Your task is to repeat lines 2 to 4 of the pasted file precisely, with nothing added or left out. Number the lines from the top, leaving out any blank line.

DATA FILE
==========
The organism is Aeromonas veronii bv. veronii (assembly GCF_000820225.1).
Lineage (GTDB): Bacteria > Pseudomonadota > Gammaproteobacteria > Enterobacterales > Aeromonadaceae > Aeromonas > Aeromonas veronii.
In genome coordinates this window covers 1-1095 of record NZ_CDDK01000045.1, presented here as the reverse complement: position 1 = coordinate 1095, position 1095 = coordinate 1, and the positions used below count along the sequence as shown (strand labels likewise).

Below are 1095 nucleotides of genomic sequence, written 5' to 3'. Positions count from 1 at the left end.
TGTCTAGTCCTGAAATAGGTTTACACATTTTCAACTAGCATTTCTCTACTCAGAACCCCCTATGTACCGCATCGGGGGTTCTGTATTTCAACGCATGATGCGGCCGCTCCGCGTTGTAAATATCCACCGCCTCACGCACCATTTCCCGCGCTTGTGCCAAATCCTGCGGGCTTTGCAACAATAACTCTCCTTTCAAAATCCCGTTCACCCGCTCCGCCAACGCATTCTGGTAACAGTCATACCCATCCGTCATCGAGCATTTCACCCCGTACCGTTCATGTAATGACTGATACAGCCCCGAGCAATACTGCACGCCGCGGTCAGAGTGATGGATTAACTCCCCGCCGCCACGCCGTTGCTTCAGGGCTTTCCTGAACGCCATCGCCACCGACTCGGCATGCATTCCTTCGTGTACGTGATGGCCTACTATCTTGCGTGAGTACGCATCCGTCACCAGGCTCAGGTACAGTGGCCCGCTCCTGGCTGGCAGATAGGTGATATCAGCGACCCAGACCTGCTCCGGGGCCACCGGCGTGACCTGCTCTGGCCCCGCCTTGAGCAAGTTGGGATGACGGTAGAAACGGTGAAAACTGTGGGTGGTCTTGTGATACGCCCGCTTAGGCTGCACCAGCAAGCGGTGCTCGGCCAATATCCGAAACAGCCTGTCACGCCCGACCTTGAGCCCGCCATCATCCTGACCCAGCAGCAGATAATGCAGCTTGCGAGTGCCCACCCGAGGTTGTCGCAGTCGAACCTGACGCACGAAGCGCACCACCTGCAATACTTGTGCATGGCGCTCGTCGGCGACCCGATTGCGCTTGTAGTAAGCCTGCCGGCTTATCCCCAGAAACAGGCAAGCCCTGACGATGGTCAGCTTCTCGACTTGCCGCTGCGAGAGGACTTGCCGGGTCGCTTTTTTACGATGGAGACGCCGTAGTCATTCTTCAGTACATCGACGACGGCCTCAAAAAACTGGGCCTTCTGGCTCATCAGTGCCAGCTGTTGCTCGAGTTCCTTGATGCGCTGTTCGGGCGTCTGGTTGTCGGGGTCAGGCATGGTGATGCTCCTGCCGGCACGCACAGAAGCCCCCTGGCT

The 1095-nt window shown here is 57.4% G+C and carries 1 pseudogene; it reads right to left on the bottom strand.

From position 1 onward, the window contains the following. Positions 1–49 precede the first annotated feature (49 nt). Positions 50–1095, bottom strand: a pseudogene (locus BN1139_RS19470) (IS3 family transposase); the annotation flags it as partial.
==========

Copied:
Lineage (GTDB): Bacteria > Pseudomonadota > Gammaproteobacteria > Enterobacterales > Aeromonadaceae > Aeromonas > Aeromonas veronii.
In genome coordinates this window covers 1-1095 of record NZ_CDDK01000045.1, presented here as the reverse complement: position 1 = coordinate 1095, position 1095 = coordinate 1, and the positions used below count along the sequence as shown (strand labels likewise).

Below are 1095 nucleotides of genomic sequence, written 5' to 3'. Positions count from 1 at the left end.